Corticosteroids provide a fast pain-relieving effect and improvement in function in partial-thickness rotator cuff tears, but these effects diminish over time, whereas Prolotherapy provides a long-lasting effect.

Comparison to cortisone

Doctors at the National Taiwan University Hospital published their findings in the February 2019 edition of the Archives of Physical Medicine and Rehabilitation (21) in which they suggest that “patients with rotator cuff tendinopathy, corticosteroid plays a role in the short term (3-6 weeks) but not in long-term (over 24 weeks) pain reduction and functional improvement. By contrast, PRP and Prolotherapy may yield better outcomes in the long term (over 24 weeks).

A December 2020 study in the Journal of Clinical Medicine (22) compared the effectiveness of cortisone and other conservative care treatments for a partial rotator cuff tear partial-thickness tears. Specifically the comparison between cortisone and Platelet-rich Plasma. How effective these treatments were was measured by how much any treatment reduced pain and shoulder functionality. The findings: “. . . the treatment of partial rotator cuff tears with PRP injections seems to lead to significantly better outcomes in terms of pain and shoulder function in long term follow up. ”

Compared to the success we have seen with Prolotherapy and PRP in treating rotator cuff injuries, we believe it would be beneficial to try PRP injections first instead of surgery.

An April 2022 paper in the Journal of Sport Rehabilitation (26) assessed the effectiveness of Ultrasound-Guided corticosteroid injections, Prolotherapy, and exercise therapy on partial-thickness supraspinatus tears.

“The effect of group, time, and group-time interaction on the visual analog scale, WORC, and Shoulder Pain and Disability Index scores were statistically significant (all the treatments demonstrated benefits).  . . Corticosteroids provide a fast pain-relieving effect and improvement in function in partial-thickness rotator cuff tears, but these effects diminish over time, whereas Prolotherapy provides a long-lasting effect. ”

What are we seeing in this image?

Shoulder joint instability causes an accelerated and stressful force on the rotator cuff tendons. This stress and force put great strain on the rotator cuff tendons which move the shoulder joint through a normal range of motion. The strain on the tendons causes weakness, fraying, tearing, and whole joint capsule instability. Rotator cuff tear caused by chronic wear and tear is a symptom of shoulder instability.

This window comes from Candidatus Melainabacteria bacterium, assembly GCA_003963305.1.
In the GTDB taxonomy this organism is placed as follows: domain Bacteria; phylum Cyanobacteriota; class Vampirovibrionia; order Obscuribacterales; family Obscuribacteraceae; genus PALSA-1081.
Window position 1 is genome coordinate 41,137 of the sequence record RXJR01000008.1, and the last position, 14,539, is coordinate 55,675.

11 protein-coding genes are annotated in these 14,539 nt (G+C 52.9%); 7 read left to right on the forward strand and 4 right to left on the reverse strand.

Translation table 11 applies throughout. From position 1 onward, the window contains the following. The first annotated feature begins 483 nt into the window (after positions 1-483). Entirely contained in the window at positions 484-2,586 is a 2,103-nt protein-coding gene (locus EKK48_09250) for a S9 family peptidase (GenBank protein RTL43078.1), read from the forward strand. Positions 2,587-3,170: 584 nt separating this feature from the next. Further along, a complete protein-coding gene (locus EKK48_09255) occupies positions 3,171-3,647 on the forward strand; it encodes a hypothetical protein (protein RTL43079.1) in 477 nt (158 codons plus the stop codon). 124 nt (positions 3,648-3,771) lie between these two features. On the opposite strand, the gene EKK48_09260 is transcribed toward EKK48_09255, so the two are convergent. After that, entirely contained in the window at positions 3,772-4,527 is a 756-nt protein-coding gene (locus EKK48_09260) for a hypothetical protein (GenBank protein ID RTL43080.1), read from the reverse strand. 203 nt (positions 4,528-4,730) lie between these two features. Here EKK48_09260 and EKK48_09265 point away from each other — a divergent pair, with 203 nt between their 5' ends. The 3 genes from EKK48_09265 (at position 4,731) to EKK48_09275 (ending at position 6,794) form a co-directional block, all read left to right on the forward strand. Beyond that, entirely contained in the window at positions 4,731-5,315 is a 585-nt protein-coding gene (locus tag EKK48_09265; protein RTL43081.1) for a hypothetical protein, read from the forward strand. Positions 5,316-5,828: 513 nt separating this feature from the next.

Shoulder joint instability causes accelerated and stressful force on the rotator cuff tendons. This stress and force puts great strain on the rotator cuff tendons which move the shoulder joint through normal range of motion. The strain on the tendons causes weakness, fraying, tearing and whole joint capsule instability. Rotator cuff tear caused by chronic wear and tear is a symptom of shoulder instability.

Stem cell and PRP injection treatment option

Some of the treatments we may use are stem cell treatments where we would use your own stem cells to accelerate your rotator cuff healing or your own blood platelets, better known as Platelet Rich Plasma therapy. We offer a unique method for these treatments in that we couple them with comprehensive H3 Prolotherapy injections.

NOTE: We do not offer stem cell injections to every patient. We have found PRP and Prolotherapy injections can offer the desired results of the treatment without the need for stem cell therapy.

Let’s help you with your research:

Above we cited February 2022 research published in the journal Orthopedic research and reviews. (27)  Later in that paper is this discussion on stem cell treatments. Here are parts of that discussion: “Stem cell treatment for rotator cuff tears is a promising development because they have been shown to result in an anti-inflammatory response, improved tendon regeneration, optimized collagen fiber arrangement, higher load-to-failure, and higher tensile strength. . . In a non-randomized controlled trial comparing the effects of an exercise regime to PRP combined with bone marrow aspirate (BMAC-PRP complex) on partial rotator cuff tears, the experimental group demonstrated a significantly greater improvement in (pain, function and disability) scores compared to controls at three months. Tear size decreased after BMAC-PRP injection although this did not significantly differ from controls.”

A January 2018 study from South Korean doctors published in the Journal of Orthopaedic Surgery and Research (23) found a positive benefit of a combined bone marrow aspirate concentrate (stem cell) and platelet-rich plasma BMAC-PRP injection in patients with a partial tear of the rotator cuff tendon.

The study had a very short follow up time to measure results, where the success of arthroscopic surgery is measured in terms of follow up at 12 and 24 months, the South Korean team published results at 3 weeks and three months and felt confident that the results at three-month follow-up would confidently predict patient success at 24 months.

What is the outcome of a partially torn rotator cuff tendon treated one time with PRP and bone marrow aspirate concentrate?

Caring Medical Research

Ross Hauser, MD discusses the Prolotherapy treatment results that were published a few years ago on part of our article series on the use of Hackett-Hemwall dextrose Prolotherapy, as well as shows a treatment demonstration from a Prolotherapy symposium he taught in 2021

Do you have a question about your rotator cuff tear?

We hope you found this article informative and that it helped answer many of the questions you may have surrounding your shoulder problems.  If you would like to get more information specific to your challenges please email us: Get help and information from our Caring Medical staff